Nobody here, as far as I can tell, has told anyone to unfollow someone or stop commenting on their photo stream or anything like that. If one partner is behaving in a way that is creating difficulty for another, for whatever reason, the next step is to say “when you do x, I feel like y, could you please [the request]?” At the very least the request might be “can we talk about this?” 

Keep, I don’t know why you are holding onto this idea that I am somehow recommending laying down the law and “dictating” what someone else should and shouldn’t do. It always has to be a request, no matter what the behaviour. I don’t believe that we have to put up and shut up about behaviours that are hurting us, or hurting the relationship though.

I explained my relationship history and why I don’t have pornography in my home. My husband’s pornography addiction ended up with him feeling miserable, depressed and isolated. That’s what addiction does. Everything I have done to block it as far as I can has been at his request. It was never about me “telling him what to do” or me deciding what he is “allowed” to do. But as I have also said elsewhere, I lived with the full spectrum of his behaviours for 20 years or so and it ended up with me being depressed and suffering with an eating disorder that has in turn damaged my body irreversibly. So for those reasons I make no apology for kicking that sh*t to the curb. Life is short and you only get one shot at it,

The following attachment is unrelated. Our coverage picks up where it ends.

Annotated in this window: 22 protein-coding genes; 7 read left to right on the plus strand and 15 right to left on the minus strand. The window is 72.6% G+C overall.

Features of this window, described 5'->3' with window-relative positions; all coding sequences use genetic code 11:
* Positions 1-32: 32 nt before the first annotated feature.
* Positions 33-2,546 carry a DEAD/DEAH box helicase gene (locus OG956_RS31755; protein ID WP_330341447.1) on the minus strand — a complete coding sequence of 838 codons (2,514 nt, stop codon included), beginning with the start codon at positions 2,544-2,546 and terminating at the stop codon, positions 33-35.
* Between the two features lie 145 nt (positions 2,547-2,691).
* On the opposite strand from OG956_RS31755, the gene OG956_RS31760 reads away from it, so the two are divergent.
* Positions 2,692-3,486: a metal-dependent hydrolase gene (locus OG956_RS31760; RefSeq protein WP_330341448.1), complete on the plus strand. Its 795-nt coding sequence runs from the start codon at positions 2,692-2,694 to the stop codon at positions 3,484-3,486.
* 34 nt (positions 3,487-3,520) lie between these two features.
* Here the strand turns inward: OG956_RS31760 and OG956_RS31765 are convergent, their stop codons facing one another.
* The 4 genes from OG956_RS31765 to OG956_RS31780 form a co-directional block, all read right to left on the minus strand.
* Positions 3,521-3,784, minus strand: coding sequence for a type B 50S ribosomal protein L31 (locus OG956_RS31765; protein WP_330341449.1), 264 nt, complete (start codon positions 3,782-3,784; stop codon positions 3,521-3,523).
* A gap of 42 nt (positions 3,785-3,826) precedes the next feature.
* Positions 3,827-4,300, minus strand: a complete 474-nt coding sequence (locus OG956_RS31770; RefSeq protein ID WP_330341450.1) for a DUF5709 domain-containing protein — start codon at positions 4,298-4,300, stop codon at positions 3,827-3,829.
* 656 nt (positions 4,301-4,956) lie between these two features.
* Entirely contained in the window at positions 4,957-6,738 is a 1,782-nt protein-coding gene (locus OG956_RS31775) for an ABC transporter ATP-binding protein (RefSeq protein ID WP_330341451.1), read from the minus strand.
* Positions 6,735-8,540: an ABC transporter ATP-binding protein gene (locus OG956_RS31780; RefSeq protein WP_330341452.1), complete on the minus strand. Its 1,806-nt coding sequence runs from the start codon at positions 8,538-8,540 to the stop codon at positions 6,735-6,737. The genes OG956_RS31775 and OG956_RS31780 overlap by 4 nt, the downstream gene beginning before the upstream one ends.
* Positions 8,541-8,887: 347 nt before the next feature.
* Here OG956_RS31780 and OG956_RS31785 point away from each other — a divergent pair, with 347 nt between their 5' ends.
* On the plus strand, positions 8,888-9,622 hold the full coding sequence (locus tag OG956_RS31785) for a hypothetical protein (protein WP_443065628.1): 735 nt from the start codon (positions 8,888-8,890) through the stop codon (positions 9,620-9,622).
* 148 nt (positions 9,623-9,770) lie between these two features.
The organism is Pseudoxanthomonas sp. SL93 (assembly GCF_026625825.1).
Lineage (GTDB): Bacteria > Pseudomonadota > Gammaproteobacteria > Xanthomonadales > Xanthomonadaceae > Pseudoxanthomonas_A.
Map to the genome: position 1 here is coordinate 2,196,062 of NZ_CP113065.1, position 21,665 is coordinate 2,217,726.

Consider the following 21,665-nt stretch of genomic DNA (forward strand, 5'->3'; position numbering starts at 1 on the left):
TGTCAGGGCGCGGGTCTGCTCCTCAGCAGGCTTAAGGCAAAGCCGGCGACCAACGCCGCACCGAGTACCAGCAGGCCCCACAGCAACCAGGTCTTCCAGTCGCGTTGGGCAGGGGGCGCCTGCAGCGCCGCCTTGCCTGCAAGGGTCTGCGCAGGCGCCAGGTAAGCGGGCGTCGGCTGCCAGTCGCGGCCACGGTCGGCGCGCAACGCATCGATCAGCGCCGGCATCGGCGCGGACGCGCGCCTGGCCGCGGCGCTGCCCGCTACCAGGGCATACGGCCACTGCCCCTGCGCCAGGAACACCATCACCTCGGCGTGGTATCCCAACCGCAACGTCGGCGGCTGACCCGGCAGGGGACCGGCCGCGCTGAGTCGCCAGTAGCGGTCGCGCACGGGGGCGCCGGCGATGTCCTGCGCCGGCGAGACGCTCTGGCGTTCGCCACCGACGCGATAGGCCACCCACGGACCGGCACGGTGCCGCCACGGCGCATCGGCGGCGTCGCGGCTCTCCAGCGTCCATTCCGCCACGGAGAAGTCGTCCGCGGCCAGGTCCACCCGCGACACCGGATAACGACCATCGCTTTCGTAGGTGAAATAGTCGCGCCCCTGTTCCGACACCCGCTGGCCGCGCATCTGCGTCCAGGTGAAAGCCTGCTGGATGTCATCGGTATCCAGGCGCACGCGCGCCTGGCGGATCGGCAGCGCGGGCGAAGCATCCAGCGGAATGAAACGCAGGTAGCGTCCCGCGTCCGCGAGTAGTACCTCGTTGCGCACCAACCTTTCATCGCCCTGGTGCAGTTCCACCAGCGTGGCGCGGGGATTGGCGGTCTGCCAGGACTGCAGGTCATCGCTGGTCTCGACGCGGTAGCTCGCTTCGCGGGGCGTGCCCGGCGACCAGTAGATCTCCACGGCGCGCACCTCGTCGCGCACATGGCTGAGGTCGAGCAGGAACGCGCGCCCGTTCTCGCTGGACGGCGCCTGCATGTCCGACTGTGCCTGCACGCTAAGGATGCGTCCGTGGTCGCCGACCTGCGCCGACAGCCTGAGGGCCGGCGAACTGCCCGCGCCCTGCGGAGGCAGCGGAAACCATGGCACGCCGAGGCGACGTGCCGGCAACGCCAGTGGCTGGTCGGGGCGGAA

I will give some thought to my own
”compensatory” behaviours, such as what I did to feel better about myself after d day. 


I’m not making any judgement on you at all. I agree that if “you” choose to make boundaries negotiable, that’s fine for you. My point was that “my” boundaries were not and are not negotiable. Any breech of any of my boundaries by my wife and the relationship is over. 
Male BS, D-day July 2015, trying to stay out of the dark.....
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Phoenix